• Matthew Capala

    My first take is that I was quite surprised to learn about the “New ‘parked domain’ classifier,” which allows Google to detect parked domains more easily, making them less likely to show up in the SERP. Since when parked domains ever showed up in Google results? Have you ever seen one when you searched in Google?

    Parked Domains, to me, is a direct navigation game where you target people who misspelled domain names or use domain as a search medium (I guess some folks still search that way). Although on the decline, I have seen some folks making a nice chunk of change through parked domains.

    That said, if you have parked domains that you are monetizing through direct navigation, this algo change would not affect you much because, chances are, you were not listed in search engines on major keywords anyway. My only concern is that when Google associates a domain to a cash parking site, your domain can get devalued and it would take extra time and effort later when you want to use that domain to build a legit site.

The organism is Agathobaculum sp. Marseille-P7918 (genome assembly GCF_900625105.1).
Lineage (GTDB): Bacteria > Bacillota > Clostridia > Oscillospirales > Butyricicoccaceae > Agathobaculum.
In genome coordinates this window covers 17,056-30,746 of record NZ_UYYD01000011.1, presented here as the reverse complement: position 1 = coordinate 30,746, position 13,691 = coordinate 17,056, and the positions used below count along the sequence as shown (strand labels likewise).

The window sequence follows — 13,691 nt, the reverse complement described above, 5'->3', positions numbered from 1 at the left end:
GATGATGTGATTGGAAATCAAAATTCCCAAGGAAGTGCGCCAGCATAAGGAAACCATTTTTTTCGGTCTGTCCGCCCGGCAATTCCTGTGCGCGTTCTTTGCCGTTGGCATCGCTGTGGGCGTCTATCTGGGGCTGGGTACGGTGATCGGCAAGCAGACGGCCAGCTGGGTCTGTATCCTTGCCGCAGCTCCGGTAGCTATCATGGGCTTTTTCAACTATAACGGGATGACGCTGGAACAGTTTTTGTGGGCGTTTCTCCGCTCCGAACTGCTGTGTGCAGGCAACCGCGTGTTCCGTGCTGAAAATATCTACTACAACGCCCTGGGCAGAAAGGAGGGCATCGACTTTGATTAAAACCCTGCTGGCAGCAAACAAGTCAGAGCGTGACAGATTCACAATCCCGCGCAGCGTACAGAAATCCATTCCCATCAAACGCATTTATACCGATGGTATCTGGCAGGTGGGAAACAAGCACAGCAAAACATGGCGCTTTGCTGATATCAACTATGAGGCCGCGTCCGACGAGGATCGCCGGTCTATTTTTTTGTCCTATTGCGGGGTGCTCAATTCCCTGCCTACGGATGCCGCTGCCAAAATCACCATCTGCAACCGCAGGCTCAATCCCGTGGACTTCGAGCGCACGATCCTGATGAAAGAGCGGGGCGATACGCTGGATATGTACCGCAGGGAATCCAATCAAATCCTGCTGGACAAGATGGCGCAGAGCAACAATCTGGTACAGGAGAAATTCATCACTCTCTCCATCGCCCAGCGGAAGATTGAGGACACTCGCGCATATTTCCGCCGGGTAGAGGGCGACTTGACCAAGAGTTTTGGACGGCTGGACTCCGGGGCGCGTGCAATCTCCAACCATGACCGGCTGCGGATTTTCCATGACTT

The algo change that impacts a lot of businesses is “Fresher and more complete blog search results.” This is good news for all blog owners, including me. On this note, if you have a website and you are serious about promoting it, you should have at least the website, a blog, and an integrated Twitter account (if you have a lot of time and money you should also explore other social media channels). What this update does is that Blog content now has a faster and deeper indexing system, making your blog even more valuable and likely to rank highly on Google.

    Other changes titled “More comprehensive indexing” or “Image result freshness” represent just couple improvements to Google’s search technology and, unless you are an SEO consultant, you should not dwell too much on.